Wastewater Infrastructure Financing:
Stakeholder Views on a National Infrastructure Bank and Public-Private Partnerships
GAO-10-728: Published: Jun 30, 2010. Publicly Released: Jul 30, 2010.
Communities will need hundreds of billions of dollars in coming years to construct and upgrade wastewater infrastructure. Policymakers have proposed a variety of approaches to finance this infrastructure, including the creation of a national infrastructure bank (NIB) and the increased use of privately financed public-private partnerships (PPP). In this context, GAO was asked to identify (1) stakeholder views on issues to be considered in the design of an NIB and (2) the extent to which private financing has been used in wastewater PPPs and its reported advantages and challenges. In conducting this work, GAO developed a questionnaire based on existing NIB proposals and administered it to 37 stakeholders with expertise in wastewater utilities, infrastructure needs, and financing; GAO received 29 responses from stakeholders with a variety of perspectives about an NIB. To determine the extent to which wastewater PPPs have been privately financed and their advantages and disadvantages, GAO identified and interviewed municipalities involved in privately financed PPPs and wastewater services companies, conducted case studies in states with privately financed PPPs, and conducted a literature review. GAO is not making any recommendations. While this report discusses a number of funding approaches, GAO is not endorsing any option and does not have a position on whether an NIB should be established.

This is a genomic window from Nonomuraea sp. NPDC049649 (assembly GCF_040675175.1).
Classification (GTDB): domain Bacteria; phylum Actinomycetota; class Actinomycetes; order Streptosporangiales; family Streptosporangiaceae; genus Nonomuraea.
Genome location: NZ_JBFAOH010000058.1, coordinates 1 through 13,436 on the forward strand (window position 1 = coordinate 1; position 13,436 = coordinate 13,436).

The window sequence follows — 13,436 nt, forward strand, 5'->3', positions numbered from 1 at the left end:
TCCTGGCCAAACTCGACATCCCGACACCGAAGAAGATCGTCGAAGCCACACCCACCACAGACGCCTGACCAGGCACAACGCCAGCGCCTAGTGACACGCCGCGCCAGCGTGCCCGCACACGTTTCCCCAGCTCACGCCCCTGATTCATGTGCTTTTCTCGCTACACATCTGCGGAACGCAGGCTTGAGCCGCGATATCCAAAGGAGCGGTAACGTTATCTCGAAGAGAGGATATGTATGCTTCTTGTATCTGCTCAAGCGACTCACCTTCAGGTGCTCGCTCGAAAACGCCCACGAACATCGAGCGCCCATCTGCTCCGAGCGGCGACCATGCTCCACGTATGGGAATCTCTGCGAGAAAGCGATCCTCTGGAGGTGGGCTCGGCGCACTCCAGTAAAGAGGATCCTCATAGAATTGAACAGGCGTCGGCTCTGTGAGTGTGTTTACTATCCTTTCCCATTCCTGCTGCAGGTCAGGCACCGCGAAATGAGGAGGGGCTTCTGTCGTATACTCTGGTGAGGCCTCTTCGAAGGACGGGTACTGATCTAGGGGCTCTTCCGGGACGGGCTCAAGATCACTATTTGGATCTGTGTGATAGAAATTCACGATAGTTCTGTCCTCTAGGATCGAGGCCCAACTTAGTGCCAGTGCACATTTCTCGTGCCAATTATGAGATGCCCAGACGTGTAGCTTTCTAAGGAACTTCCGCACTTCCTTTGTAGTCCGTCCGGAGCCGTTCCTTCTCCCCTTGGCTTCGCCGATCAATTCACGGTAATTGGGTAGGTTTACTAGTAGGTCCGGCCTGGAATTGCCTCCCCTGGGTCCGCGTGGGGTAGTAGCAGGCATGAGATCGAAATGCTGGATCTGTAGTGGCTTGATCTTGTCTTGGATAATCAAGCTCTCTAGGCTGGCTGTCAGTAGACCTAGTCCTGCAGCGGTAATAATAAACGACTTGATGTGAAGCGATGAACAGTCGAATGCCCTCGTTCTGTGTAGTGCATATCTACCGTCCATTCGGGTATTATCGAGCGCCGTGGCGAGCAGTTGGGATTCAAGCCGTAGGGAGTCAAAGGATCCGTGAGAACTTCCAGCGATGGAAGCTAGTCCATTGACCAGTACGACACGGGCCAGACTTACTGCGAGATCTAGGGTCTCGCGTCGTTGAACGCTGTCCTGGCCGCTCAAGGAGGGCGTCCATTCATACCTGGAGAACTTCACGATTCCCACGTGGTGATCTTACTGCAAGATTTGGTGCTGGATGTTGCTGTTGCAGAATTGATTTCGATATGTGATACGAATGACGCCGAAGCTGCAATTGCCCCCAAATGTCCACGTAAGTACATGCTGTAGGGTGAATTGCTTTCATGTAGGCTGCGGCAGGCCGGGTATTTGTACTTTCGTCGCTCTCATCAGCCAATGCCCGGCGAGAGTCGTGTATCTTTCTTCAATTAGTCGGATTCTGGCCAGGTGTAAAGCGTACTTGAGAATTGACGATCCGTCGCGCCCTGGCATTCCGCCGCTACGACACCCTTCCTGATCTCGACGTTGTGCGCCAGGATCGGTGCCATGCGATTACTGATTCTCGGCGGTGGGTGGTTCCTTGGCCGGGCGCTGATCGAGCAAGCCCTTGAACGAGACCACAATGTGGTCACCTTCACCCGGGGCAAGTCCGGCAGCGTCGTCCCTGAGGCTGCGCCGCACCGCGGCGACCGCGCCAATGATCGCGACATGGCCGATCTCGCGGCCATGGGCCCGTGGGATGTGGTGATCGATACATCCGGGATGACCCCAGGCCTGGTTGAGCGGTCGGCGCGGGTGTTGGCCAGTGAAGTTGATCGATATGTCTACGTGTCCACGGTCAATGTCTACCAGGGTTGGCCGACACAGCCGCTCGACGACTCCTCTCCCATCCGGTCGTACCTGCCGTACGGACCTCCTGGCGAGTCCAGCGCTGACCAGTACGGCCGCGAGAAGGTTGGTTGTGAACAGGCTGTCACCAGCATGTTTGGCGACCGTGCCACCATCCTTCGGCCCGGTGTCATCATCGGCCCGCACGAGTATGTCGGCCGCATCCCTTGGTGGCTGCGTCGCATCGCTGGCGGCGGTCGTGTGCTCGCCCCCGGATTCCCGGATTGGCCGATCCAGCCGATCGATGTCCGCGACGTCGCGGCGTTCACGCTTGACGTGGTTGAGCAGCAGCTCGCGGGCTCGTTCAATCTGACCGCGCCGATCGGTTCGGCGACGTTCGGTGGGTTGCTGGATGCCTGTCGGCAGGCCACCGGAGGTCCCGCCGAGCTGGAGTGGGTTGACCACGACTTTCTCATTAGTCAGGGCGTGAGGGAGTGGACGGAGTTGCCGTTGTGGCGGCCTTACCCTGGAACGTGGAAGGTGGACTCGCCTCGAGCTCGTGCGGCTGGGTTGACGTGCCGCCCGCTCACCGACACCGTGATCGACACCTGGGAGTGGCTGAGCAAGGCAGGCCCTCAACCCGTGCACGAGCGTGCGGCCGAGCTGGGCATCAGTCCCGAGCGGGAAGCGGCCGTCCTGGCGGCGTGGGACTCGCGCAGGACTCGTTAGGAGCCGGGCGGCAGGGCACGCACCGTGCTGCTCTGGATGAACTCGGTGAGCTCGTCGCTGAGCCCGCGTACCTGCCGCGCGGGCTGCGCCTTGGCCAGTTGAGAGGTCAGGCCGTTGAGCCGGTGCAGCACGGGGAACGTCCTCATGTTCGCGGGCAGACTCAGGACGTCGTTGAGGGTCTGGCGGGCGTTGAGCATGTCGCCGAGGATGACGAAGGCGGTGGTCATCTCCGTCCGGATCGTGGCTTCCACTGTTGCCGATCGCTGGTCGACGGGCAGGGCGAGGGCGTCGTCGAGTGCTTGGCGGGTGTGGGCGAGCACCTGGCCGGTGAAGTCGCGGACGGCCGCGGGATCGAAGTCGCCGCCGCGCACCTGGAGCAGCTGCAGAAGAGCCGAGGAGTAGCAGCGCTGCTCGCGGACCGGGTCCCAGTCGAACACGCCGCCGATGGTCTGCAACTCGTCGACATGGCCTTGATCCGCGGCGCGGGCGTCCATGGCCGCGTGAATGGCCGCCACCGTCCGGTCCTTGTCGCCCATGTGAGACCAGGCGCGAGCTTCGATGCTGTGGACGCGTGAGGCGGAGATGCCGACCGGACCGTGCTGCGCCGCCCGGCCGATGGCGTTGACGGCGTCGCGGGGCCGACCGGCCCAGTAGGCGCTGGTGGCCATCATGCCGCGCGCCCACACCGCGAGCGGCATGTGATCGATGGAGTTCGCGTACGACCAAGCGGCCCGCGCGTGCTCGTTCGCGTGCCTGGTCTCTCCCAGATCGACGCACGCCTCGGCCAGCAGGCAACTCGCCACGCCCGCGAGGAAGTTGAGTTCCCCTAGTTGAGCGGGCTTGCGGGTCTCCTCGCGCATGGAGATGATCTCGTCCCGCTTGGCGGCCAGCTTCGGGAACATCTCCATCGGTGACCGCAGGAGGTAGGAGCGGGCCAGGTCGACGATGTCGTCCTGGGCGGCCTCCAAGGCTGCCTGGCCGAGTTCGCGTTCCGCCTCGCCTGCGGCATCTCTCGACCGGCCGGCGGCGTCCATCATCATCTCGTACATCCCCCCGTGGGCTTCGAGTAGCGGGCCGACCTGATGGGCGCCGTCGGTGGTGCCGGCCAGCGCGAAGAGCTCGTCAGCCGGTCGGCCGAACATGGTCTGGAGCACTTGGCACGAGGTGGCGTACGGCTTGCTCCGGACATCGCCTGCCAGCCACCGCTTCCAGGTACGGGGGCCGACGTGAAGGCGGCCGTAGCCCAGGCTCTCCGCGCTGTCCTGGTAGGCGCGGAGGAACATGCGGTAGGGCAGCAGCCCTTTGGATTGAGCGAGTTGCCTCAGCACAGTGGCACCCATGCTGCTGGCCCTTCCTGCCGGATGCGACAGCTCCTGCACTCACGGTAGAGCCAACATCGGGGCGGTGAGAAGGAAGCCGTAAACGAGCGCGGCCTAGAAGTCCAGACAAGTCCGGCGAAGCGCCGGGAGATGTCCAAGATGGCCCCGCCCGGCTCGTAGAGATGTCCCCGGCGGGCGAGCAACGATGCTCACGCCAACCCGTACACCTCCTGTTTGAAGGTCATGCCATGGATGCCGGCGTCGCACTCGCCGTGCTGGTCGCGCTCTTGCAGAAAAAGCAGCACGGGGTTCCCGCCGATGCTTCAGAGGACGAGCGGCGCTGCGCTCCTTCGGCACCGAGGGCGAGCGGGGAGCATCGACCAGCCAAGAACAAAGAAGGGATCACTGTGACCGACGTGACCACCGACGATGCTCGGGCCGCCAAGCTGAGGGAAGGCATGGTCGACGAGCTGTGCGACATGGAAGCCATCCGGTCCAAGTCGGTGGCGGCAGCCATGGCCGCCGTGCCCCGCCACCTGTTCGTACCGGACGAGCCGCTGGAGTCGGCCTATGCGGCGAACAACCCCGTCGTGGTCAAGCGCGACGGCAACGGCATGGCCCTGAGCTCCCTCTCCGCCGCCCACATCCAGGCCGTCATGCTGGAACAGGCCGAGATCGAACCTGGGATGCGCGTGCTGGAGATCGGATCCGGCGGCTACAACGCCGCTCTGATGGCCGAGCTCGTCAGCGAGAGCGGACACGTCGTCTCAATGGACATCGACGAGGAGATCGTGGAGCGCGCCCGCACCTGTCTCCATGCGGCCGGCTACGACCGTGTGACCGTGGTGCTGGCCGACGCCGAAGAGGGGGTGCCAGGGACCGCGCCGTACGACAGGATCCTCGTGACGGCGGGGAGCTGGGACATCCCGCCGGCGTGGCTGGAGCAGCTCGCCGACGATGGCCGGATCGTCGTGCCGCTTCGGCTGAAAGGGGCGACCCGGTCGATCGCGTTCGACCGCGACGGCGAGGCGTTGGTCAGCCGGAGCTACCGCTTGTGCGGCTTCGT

Stakeholders who responded to GAO's questionnaire discussed issues in the following three key areas that should be considered in designing an NIB: 1) Mission and administrative structure. While a majority of stakeholders supported the creation of an NIB, their views varied on its mission and administrative structure. One-third supported an NIB to fund only water and wastewater infrastructure, while two-thirds responded that it should also fund transportation and energy projects. There was no consensus among stakeholders on whether an NIB should be administered by an existing federal agency, structured as a government corporation, or structured as a government-sponsored enterprise. GAO has previously reported that an entity's administrative structure affects the extent to which it is under federal control, how its activities are reflected in the federal budget, and the risk exposure of U.S. taxpayers. 2) Financing authorities. A majority of stakeholders agreed on an NIB's financing authorities. Specifically, a majority said the federal government should provide the initial capital; an NIB should be authorized to use a variety of options to generate funds for operating expenses and lending; and an NIB should offer a variety of mechanisms for financing projects, such as providing direct loans, loan guarantees, and funding for the Environmental Protection Agency's existing wastewater funding program--the Clean Water State Revolving Fund. 3) Project eligibility and prioritization. Stakeholders' views varied on which types of projects should be eligible for NIB financing, such as whether it should exclusively finance large projects. In addition, a majority agreed an NIB should prioritize projects that address the greatest infrastructure need and generate the greatest environmental and public health benefits. GAO identified seven municipalities that have entered into privately financed PPPs--contractual agreements in which the private partner invests funds in the wastewater infrastructure--since 1992: Arvin, California; Cranston, Rhode Island; Fairbanks, Alaska; Franklin, Ohio; North Brunswick, New Jersey; Santa Paula, California; and Woonsocket, Rhode Island. Municipal and wastewater company officials GAO interviewed identified the following examples of advantages of privately financed PPPs: 1) Provide access to financing for municipalities that have difficulty using traditional financing sources, such as municipal bond markets. 2) May make operations more efficient, for example, by taking advantage of economies of scale by buying key supplies, like chemicals, in bulk. 3) May bring new infrastructure online faster than traditional public procurement because companies have more flexibility. These officials identified challenges of privately financed PPPs, including: 1) Local opposition may arise out of concerns about higher wastewater rates and the potential loss of municipal wastewater jobs. 2) Private financing is generally more costly than tax-exempt municipal bonds because of higher interest rates; a 2002 National Research Council study reported that private financing is 20 to 40 percent more expensive. 3) Contracts can be costly and difficult to develop because they are complex, and municipalities and companies are unfamiliar with this type of PPP.